Let’s face it. Engaging students during online learning can be really frustrating.
Over the years, I’ve developed many ways to involve students in virtual class discussions, but something always gets in the way, whether it’s email, a television show or family responsibilities. “Hold on professor, I have to go check the chicken in the oven for dinner. I’ll be right back!” was one instant message I received from a student in a virtual synchronous class.
As a result, in my eight years of teaching a virtual synchronous course at Villanova University, I’ve identified three main challenges to learner engagement during online instruction: accessibility to technology, distractions in the learner’s environment and fear of the online learning environment.
Accessibility to technology: Challenge: The University of Illinois Online Network states, “Before any program can hope to succeed, it must have students who are able to access the online learning environment. Lack of access, whether it be for economical or logistics reasons, will exclude otherwise eligible students from the course.”
Solution: Troubleshoot the technology with students before classes begin, and inform students that a fast Internet connection will avoid many technology issues.
Distractions in the learner’s environment: Challenge: Without a live, face-to-face experience, students can mentally check out and become distracted by and involved in other things in their home or office.
Solution: Incorporate video into the virtual classroom experience. Melissa Gagnon, an eHow contributor, said, “You can choose to give a live lecture using software or programs that enable video chat along with a webcam. … Class discussions can be done in synchronous class time, using video chat or text chat formats. … Upload videos, articles and other supplemental materials to your class site. This supplemental information can be viewed and used to reinforce taught material.”
Fear of the online learning environment: Challenge: Some students are intimidated by a live virtual class and are less willing to share their viewpoint as a result. Others won’t respond to instructor questions for fear of giving a wrong answer.
Educational website creator Benjamin Evans from Onlineschool.com said, “Many students find it hard to interact with a computer rather than a real human being and need to experience genuine reciprocity with teachers and classmates.” Liz Burns from the Educating Alice blog reinforced the importance of reciprocity when she wrote, “Of course, we teachers do need to support all our students, provide safe ways for them to speak up, to help those who are reticent to feel confident to make the occasional comment.”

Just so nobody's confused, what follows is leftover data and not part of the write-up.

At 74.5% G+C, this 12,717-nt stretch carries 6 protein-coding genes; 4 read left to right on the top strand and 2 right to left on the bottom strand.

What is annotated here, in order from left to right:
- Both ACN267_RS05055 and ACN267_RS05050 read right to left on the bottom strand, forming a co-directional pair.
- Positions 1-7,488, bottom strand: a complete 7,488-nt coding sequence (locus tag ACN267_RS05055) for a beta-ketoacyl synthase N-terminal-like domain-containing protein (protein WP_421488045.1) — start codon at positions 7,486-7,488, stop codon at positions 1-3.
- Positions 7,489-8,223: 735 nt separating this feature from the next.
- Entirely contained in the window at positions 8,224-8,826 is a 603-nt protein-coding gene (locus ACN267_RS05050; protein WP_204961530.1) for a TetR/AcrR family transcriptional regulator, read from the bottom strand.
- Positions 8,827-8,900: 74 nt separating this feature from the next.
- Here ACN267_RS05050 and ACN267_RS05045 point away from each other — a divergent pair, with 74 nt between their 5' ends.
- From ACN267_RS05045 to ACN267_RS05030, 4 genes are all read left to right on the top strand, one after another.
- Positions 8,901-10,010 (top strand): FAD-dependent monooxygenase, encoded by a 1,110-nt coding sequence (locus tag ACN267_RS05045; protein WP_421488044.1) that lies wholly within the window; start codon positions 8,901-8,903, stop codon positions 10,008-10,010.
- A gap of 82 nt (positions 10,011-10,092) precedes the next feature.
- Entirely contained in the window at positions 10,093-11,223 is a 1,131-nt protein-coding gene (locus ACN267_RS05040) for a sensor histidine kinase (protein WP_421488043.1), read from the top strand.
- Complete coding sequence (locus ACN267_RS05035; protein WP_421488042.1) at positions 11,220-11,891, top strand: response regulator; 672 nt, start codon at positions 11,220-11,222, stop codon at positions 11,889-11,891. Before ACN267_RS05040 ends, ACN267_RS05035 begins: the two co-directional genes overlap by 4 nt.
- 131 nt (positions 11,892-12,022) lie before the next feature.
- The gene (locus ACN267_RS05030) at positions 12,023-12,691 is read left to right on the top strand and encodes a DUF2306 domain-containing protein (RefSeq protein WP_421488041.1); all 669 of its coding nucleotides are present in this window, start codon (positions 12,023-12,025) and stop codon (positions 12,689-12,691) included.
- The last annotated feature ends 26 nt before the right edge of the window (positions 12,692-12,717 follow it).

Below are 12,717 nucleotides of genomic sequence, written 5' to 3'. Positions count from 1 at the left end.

Solution: I’ve found that building trust in the classroom is key to engaging the shy or anxious student. Assisting students to understand their learning goals and class expectations also is beneficial to their learning and comfort.
While the benefits of the traditional model of learning such as face-to-face classroom instruction are many and well-documented, many argue that change is needed.
In an April CNN article titled “College Is Free!” about the advent of massive open online courses, William Bowen, former Princeton president, said: “We are at a pivotal moment. Two forces are combining: extraordinary technological progress with economic need.”
When it comes to continuing education, the economics are particularly significant. While most won’t dispute the importance of an undergraduate degree to career success, leadership often has to be persuaded to invest in training, especially when profits are tight. So when training is approved, it really needs to count.
Take steps to ensure any training your company offers is facilitated by someone who understands the need to build relationships with students and create a safe environment in which they feel free to make mistakes. Hold students accountable for participating in online classroom discussions. Focus on one model, graphic, topic or concept at a time. Use humor and stories. Incorporate videos and other visual aids. Encourage students to learn from one another.
Taking these steps will be beneficial to your employees, your organization and perhaps your future training budget.
- 5 Forces Shaping the Future of HR
- Why ‘Leaders Eat Last’
- McDonald’s names new chief learning and development officer
- Skills aren’t soft or hard — they’re durable or perishable
- 5 things you should be doing for your virtual internship program
- Developing a real strategy for on-the-job learning
- Video: Overcoming the narrative of racial difference: Why the controversy?